When I was in high school and college, I spent a lot of my spare time doing needlework. There was cross-stitching and crocheting and some embroidery and needlepoint . . . and a whole lot of Bucilla felt kits. For the uninformed, these were complete kits that allowed you to create three dimensional Christmas ornaments or stockings or tree skirts. The pieces were printed onto appropriately colored felt (so there was a lot of cutting . . .) and each kit contained all the thread and sequins needed to complete the project.
Probably the most complicated one I ever tackled was a scalloped tree skirt featuring the twelve days of Christmas. Each scallop held an oval which held something symbolic of that day’s gifts. My mother thought it was magnificent and anytime I was home and she had company, I was required to pull out the unfinished skirt so she could show it off. With a lot of hard work I managed to finish it by Christmas—and since she loved it so much, I gave it to her. And she cried.
When they moved into the apartment at the funeral home she used it in the center of the old dining room table that had been repurposed as a game table in the upstairs sitting room. She would drape it across the top (and my dad would come along behind her and make certain it was exactly the same distance from each end and each side . . .) then set a small, decorated Christmas tree in the center. The last four or five years of her life, decorating had been minimal, especially upstairs since stairs had become an unnecessary hazard to be avoided at all costs, and the skirt had disappeared into the recesses of the apartment. Now she’s been gone for over fourteen years (which seems impossible) and for some reason, I had the tree skirt on my mind.
The apartment still holds many of my parents’ belongings, boxed and bagged, stored in closets and drawers, just waiting . . . so the tree skirt had to be somewhere inside those walls. With that knowledge, I walked into the apartment, climbed the dreaded stairs, and turned left, going across the sitting room where the old dining table once lived and into what would have been my room had I not married before they moved in . . . my room that now serves as a storage place for all things Christmas and about a million pictures, most of whom are of people I don’t recognize.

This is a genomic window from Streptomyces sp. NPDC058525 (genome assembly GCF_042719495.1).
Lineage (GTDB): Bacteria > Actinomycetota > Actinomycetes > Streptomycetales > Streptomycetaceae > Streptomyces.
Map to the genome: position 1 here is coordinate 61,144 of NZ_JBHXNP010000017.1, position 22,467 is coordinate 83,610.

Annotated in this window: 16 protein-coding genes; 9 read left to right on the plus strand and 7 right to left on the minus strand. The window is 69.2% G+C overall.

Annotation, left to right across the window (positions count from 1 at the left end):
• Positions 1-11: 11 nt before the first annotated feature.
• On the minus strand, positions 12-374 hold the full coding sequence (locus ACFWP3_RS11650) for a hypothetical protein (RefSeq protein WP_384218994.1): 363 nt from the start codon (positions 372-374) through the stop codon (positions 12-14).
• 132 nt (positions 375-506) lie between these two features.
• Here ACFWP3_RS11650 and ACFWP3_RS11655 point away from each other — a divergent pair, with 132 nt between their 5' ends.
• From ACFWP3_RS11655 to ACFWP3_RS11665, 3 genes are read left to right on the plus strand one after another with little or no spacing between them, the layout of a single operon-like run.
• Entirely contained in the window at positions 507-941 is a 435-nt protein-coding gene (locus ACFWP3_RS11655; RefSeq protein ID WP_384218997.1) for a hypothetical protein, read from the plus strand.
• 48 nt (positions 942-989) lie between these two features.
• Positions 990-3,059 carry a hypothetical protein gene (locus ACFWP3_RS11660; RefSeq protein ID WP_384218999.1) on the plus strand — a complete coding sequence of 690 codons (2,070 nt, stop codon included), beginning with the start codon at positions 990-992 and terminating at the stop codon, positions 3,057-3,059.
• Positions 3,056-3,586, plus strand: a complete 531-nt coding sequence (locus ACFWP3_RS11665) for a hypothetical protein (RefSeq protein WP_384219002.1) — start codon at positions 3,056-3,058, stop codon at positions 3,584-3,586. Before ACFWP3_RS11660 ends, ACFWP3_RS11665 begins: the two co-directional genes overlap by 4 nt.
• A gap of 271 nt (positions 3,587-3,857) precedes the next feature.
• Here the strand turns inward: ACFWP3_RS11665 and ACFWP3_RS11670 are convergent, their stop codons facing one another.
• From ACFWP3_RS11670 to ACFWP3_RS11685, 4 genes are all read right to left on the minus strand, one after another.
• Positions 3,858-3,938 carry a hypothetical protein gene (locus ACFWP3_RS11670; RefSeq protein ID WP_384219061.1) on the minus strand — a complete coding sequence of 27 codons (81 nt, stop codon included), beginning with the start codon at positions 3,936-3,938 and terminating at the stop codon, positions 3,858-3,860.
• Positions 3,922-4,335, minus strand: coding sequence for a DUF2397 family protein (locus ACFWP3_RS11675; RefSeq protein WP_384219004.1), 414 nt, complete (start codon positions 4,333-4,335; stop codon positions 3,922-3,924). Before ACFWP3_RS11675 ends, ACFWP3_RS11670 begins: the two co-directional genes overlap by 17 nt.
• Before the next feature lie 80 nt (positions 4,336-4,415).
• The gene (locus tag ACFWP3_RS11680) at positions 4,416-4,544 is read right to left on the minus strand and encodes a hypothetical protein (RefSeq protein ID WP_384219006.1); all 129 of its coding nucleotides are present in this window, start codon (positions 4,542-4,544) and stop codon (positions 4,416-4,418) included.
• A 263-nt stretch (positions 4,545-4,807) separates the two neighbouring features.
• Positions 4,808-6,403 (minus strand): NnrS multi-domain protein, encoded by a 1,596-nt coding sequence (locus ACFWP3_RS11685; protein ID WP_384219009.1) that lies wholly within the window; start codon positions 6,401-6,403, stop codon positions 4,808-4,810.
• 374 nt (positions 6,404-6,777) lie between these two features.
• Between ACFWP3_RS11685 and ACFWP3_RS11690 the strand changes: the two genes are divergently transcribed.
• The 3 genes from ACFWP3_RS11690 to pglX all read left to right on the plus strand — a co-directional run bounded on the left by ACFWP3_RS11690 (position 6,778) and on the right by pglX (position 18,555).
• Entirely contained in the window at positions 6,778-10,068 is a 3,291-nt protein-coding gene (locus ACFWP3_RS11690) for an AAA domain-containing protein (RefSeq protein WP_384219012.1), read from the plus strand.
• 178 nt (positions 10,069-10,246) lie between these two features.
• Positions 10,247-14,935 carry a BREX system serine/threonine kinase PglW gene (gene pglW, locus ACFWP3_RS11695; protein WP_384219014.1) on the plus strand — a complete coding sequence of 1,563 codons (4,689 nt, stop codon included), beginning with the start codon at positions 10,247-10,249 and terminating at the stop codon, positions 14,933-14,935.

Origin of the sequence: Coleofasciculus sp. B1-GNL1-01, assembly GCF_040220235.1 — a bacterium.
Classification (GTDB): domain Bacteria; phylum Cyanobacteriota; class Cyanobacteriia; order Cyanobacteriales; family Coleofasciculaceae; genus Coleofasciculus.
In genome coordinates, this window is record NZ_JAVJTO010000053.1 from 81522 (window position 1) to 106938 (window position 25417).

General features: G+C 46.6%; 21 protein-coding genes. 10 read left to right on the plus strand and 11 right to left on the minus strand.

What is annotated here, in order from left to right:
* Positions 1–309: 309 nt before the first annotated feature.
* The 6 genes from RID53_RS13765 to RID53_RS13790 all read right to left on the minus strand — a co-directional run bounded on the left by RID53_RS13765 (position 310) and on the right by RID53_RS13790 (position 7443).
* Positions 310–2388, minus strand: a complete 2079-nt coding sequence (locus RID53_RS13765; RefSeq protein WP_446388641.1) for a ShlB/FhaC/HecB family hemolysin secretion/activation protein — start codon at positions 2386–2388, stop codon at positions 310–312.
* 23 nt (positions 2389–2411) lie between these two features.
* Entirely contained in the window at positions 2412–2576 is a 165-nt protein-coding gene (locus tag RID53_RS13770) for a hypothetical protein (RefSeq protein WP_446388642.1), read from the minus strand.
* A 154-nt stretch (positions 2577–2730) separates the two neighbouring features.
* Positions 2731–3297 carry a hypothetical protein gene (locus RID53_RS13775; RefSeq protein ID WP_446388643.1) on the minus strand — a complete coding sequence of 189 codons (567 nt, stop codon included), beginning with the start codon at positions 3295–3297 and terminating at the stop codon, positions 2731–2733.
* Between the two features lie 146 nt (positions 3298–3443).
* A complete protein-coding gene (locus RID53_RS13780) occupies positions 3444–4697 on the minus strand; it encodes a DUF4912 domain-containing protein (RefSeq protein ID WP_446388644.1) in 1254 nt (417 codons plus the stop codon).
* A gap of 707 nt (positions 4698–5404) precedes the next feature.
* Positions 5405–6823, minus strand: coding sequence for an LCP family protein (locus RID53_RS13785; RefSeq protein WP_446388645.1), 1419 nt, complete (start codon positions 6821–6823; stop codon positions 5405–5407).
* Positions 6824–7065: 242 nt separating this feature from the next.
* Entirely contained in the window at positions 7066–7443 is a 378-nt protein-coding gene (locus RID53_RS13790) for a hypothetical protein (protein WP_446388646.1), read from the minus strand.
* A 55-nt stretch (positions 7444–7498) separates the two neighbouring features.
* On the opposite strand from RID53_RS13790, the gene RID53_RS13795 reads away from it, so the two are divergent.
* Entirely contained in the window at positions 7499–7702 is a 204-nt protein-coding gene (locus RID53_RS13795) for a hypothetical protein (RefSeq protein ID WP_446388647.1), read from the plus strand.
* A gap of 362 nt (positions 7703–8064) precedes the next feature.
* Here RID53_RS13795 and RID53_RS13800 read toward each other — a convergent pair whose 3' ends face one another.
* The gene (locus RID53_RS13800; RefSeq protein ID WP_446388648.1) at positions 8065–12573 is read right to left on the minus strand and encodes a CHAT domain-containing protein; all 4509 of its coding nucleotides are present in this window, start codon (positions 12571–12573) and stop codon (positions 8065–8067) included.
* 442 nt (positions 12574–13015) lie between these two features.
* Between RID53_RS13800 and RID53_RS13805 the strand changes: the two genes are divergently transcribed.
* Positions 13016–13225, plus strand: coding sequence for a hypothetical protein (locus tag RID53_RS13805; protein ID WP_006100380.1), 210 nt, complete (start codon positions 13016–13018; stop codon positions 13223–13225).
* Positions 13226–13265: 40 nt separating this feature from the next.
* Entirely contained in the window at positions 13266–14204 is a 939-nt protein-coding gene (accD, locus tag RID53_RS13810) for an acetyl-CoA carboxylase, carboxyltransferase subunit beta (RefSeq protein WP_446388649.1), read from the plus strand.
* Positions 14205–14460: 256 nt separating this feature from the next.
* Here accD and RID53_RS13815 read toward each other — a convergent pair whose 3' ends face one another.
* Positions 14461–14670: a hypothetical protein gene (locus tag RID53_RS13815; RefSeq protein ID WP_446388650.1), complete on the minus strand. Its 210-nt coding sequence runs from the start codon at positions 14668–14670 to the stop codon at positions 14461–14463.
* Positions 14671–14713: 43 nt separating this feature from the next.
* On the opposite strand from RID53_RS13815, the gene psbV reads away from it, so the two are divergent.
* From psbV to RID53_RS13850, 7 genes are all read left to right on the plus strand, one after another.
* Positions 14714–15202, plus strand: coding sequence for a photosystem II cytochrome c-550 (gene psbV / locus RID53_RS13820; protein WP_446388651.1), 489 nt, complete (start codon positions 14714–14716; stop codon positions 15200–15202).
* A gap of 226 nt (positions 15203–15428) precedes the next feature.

Knowing they held many of her Christmas decorations, I started in the large plastic boxes that were stacked four high in the corner. Although they were labeled as to their contents, I didn’t trust that . . . so I opened every single one. Meaning I also moved all but the bottom ones in each stack. There was the garland for their tree that was always done in peach and beige and gold, with cords and mesh ribbon and all the ornaments, carefully wrapped to protect them from the ravages of Time and rambunctious grandchildren. One container held what must have been every Christmas card they’d received in the 28 Christmases they’d spent there. And that was a lot of Christmas cards. There were the folding candle holders that stretched out like an accordion made of open picture frames and all the greenery and star-studded garland that had accompanied them . . . and another tub filled with Byer’s Choice carolers and miscellaneous decorations meant to spread Christmas cheer in every nook and cranny while gathering all the dust. And the container that held all the Santas she’d been given by one of the employees at the funeral home in Waynesboro . . . years and years of thoughtful gestures, now all packed away. Finding them reminded me of what he said when he came to my mother’s visitation . . . “I’d already bought her Santa for this year . . .”